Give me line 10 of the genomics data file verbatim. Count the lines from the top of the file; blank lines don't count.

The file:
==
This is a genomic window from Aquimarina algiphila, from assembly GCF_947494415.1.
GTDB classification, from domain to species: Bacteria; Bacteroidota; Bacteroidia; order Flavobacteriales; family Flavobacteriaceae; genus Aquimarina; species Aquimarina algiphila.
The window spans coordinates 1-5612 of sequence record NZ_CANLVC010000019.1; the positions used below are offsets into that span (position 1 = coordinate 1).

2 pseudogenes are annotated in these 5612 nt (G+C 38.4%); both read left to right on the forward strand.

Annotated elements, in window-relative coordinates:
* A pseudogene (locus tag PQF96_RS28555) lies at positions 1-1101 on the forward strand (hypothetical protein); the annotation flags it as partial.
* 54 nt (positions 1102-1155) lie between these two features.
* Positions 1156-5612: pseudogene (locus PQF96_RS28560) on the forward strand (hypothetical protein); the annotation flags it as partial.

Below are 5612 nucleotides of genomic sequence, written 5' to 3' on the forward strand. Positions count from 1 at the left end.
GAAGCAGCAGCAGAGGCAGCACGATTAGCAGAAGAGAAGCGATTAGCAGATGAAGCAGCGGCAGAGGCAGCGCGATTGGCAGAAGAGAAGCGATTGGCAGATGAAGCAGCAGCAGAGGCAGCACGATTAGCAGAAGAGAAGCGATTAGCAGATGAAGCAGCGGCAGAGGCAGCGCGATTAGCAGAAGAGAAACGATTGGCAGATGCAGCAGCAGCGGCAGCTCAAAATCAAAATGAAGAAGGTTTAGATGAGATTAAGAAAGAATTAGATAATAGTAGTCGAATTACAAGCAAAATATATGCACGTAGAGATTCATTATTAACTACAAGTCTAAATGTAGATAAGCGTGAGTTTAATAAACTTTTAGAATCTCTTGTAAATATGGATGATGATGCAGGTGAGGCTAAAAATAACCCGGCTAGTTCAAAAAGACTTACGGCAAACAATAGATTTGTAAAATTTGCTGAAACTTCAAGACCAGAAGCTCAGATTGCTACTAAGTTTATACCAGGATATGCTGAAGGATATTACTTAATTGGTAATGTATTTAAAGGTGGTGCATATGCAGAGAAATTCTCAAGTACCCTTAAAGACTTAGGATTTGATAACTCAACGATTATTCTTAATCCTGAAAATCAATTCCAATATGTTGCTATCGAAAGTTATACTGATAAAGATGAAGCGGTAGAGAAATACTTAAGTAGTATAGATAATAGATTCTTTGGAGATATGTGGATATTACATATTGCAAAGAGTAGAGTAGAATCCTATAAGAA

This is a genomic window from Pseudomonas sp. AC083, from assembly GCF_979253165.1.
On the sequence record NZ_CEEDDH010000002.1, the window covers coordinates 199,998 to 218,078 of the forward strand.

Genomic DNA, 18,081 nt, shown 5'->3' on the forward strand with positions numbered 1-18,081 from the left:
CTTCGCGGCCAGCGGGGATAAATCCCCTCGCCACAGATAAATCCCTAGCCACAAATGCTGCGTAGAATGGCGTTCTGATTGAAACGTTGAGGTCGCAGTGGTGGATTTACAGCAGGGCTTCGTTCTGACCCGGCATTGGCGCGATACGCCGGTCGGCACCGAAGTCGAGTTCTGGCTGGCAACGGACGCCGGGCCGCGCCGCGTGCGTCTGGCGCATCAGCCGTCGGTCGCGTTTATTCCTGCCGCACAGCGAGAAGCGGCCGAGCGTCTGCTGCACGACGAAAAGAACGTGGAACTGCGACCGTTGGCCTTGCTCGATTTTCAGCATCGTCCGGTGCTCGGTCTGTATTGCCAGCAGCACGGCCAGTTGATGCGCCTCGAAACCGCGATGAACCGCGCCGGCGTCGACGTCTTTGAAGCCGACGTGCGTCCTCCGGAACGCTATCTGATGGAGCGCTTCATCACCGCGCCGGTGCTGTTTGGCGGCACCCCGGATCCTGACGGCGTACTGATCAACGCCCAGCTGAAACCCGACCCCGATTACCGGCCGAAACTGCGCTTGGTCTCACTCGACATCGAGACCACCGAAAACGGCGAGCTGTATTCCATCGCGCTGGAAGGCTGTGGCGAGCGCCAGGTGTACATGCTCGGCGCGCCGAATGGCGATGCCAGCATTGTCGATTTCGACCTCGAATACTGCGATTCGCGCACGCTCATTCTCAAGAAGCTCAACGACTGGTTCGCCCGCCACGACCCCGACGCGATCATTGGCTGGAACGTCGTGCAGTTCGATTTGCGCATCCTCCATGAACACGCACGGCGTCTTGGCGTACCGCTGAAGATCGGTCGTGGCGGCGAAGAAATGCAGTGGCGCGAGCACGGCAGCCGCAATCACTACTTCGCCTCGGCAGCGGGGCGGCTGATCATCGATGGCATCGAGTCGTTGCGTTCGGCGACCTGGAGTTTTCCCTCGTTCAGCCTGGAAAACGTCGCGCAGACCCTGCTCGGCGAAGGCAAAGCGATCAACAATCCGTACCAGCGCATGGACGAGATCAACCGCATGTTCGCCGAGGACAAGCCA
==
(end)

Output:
GAAGCAGCAGCAGAGGCAGCACGATTAGCAGAAGAGAAGCGATTAGCAGATGAAGCAGCGGCAGAGGCAGCGCGATTGGCAGAAGAGAAGCGATTGGCAGATGAAGCAGCAGCAGAGGCAGCACGATTAGCAGAAGAGAAGCGATTAGCAGATGAAGCAGCGGCAGAGGCAGCGCGATTAGCAGAAGAGAAACGATTGGCAGATGCAGCAGCAGCGGCAGCTCAAAATCAAAATGAAGAAGGTTTAGATGAGATTAAGAAAGAATTAGATAATAGTAGTCGAATTACAAGCAAAATATATGCACGTAGAGATTCATTATTAACTACAAGTCTAAATGTAGATAAGCGTGAGTTTAATAAACTTTTAGAATCTCTTGTAAATATGGATGATGATGCAGGTGAGGCTAAAAATAACCCGGCTAGTTCAAAAAGACTTACGGCAAACAATAGATTTGTAAAATTTGCTGAAACTTCAAGACCAGAAGCTCAGATTGCTACTAAGTTTATACCAGGATATGCTGAAGGATATTACTTAATTGGTAATGTATTTAAAGGTGGTGCATATGCAGAGAAATTCTCAAGTACCCTTAAAGACTTAGGATTTGATAACTCAACGATTATTCTTAATCCTGAAAATCAATTCCAATATGTTGCTATCGAAAGTTATACTGATAAAGATGAAGCGGTAGAGAAATACTTAAGTAGTATAGATAATAGATTCTTTGGAGATATGTGGATATTACATATTGCAAAGAGTAGAGTAGAATCCTATAAGAA